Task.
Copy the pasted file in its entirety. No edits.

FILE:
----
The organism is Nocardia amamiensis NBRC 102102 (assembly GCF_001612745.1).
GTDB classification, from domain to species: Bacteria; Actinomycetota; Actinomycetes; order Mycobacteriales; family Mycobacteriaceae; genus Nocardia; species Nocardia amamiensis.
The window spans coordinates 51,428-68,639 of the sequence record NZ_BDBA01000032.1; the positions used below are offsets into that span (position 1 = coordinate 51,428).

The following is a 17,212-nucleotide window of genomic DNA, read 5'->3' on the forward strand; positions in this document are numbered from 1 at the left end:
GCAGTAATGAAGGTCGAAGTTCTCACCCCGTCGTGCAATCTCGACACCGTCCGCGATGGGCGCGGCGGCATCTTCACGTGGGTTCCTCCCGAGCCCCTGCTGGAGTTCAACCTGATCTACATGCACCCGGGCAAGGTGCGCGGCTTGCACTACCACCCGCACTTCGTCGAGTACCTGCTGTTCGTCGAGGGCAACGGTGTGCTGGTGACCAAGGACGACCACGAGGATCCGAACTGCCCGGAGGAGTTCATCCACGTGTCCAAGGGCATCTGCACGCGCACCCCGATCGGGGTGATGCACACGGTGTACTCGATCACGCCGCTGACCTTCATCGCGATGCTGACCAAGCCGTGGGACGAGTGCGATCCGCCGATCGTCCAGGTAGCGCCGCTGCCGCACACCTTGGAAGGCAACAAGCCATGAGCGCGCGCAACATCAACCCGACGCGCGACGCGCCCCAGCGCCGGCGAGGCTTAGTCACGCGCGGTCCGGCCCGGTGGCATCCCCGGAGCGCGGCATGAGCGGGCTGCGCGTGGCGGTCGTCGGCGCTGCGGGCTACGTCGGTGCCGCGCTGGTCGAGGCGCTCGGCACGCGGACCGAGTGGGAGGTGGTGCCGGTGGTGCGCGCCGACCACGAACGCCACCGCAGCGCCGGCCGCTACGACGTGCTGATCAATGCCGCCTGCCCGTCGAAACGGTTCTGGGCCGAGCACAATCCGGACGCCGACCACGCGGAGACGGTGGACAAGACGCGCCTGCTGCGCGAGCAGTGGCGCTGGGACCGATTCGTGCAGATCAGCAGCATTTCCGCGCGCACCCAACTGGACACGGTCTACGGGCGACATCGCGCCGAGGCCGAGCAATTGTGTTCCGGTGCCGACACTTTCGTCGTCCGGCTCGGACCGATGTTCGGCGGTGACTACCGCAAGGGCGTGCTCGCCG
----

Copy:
The organism is Nocardia amamiensis NBRC 102102 (assembly GCF_001612745.1).
GTDB classification, from domain to species: Bacteria; Actinomycetota; Actinomycetes; order Mycobacteriales; family Mycobacteriaceae; genus Nocardia; species Nocardia amamiensis.
The window spans coordinates 51,428-68,639 of the sequence record NZ_BDBA01000032.1; the positions used below are offsets into that span (position 1 = coordinate 51,428).

The following is a 17,212-nucleotide window of genomic DNA, read 5'->3' on the forward strand; positions in this document are numbered from 1 at the left end:
GCAGTAATGAAGGTCGAAGTTCTCACCCCGTCGTGCAATCTCGACACCGTCCGCGATGGGCGCGGCGGCATCTTCACGTGGGTTCCTCCCGAGCCCCTGCTGGAGTTCAACCTGATCTACATGCACCCGGGCAAGGTGCGCGGCTTGCACTACCACCCGCACTTCGTCGAGTACCTGCTGTTCGTCGAGGGCAACGGTGTGCTGGTGACCAAGGACGACCACGAGGATCCGAACTGCCCGGAGGAGTTCATCCACGTGTCCAAGGGCATCTGCACGCGCACCCCGATCGGGGTGATGCACACGGTGTACTCGATCACGCCGCTGACCTTCATCGCGATGCTGACCAAGCCGTGGGACGAGTGCGATCCGCCGATCGTCCAGGTAGCGCCGCTGCCGCACACCTTGGAAGGCAACAAGCCATGAGCGCGCGCAACATCAACCCGACGCGCGACGCGCCCCAGCGCCGGCGAGGCTTAGTCACGCGCGGTCCGGCCCGGTGGCATCCCCGGAGCGCGGCATGAGCGGGCTGCGCGTGGCGGTCGTCGGCGCTGCGGGCTACGTCGGTGCCGCGCTGGTCGAGGCGCTCGGCACGCGGACCGAGTGGGAGGTGGTGCCGGTGGTGCGCGCCGACCACGAACGCCACCGCAGCGCCGGCCGCTACGACGTGCTGATCAATGCCGCCTGCCCGTCGAAACGGTTCTGGGCCGAGCACAATCCGGACGCCGACCACGCGGAGACGGTGGACAAGACGCGCCTGCTGCGCGAGCAGTGGCGCTGGGACCGATTCGTGCAGATCAGCAGCATTTCCGCGCGCACCCAACTGGACACGGTCTACGGGCGACATCGCGCCGAGGCCGAGCAATTGTGTTCCGGTGCCGACACTTTCGTCGTCCGGCTCGGACCGATGTTCGGCGGTGACTACCGCAAGGGCGTGCTCGCCG